August 27, 2018
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Several times, when I have been out for a walk after dark, I have seen fireflies in the ditches close to our home. There were fireflies near my boyhood home here in Saskatchewan, I saw lots of them when we lived in Ontario, but these are the first I have seen since coming back to Saskatchewan 20 years ago.
The orioles seem to have left us. I put an orange half up on a pole a week ago and it was completely cleaned out. I put up a fresh one on Thursday and it has not been touched.
Most of the hummingbirds seem to have moved on, also. There are still two that come to our feeder numerous times during the day.
We thought we saw hummingbirds among our flower pots after dark several nights ago. A closer look revealed that they were not birds at all, but moths. They are fittingly called hummingbird moths and this is what one looks like. No wonder we were confused. (You don’t see the antennae in semi-darkness.)
The barn swallows who built a nest in the rafters of our garage have just hatched their second batch of the summer. Hope it stays warm long enough for the little ones to become airborne in time for the trip south.
May 23, 2018
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When we moved to our current home ten years ago, I put up a post that was clearly visible from our dining room window and hung a bird feeder. In other places where we have lived that kind of feeder drew a variety of interesting little songbirds. Here it drew mostly magpies and grackles, noisy and greedy birds who scattered the seeds looking for the ones they wanted, and scared away the small birds. We stopped filling that feeder.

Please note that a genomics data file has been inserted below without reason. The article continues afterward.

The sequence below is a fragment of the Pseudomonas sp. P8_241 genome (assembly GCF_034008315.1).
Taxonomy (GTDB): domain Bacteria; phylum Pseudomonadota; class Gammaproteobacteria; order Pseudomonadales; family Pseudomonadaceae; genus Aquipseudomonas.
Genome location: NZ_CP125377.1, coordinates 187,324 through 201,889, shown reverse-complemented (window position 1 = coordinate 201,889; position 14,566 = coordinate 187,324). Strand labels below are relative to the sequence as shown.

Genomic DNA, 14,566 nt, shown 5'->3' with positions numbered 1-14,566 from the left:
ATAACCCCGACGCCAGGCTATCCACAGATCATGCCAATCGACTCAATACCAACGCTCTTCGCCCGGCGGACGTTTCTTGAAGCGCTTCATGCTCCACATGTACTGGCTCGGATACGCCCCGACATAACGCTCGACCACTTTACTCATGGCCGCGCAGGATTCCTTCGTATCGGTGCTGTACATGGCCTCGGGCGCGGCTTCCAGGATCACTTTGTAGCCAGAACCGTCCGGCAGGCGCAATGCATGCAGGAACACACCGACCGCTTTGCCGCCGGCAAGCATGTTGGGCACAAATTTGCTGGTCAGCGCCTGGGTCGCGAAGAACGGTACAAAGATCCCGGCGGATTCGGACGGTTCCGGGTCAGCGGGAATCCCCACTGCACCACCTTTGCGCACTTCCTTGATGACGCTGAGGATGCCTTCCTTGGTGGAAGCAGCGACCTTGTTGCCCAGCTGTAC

We had more success with a thistle seed feeder hung from the same post; we love to watch the goldfinches float down from the trees and compete for a spot on the feeder.
We put a hummingbird feeder on the other side of the house and it didn’t take long for the little hummers to find it. Occasionally an oriole would come and drink from it. I saw an oriole feeder at Canadian Tire – same principle as the hummingbird feeder but larger holes. It seemed like a great idea; I bought one.
The first summer it attracted wasps, who prevented any birds from coming near. Many of the wasps managed to crawl down the tubes to get closer to the nectar, and drowned. It turned out to be an effective wasp trap, but that hadn’t been our intention. This year we tried the oriole feeder again. Within a couple days there were a bunch of dead flies floating on the nectar inside. We took that feeder down and gave up on it.
Yesterday I took down the unused birdseed feeder, drove a spike through a scrap wood block and screwed it to the bracket the bird feeder had been sitting on. Then I impaled a half orange on the protruding end of the nail. It didn’t take long for an oriole to find it. They seem to be happy, and so are we.
May 31, 2016
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I want to report a victory in our battle with the invasive sparrows (see May 14 post). My wife opened up the birdhouse on our garage two more times and each time found and removed a nest the sparrows were building. They finally got the message and gave up. The swallows happily returned to build their nest again.
We now have three happy swallow couples preparing to raise their families in birdhouses around our house. Last week we heard a wren’s song and saw that they have returned to their birdhouse on our clothesline pole.
We hear the brown thrasher singing his repertoire morning and evening, we hear an oriole song from time to time and occasionally catch a glimpse of orange in the trees, goldfinches flock to our feeder and Chris even saw a catbird one day. Everything seems to be right with the world.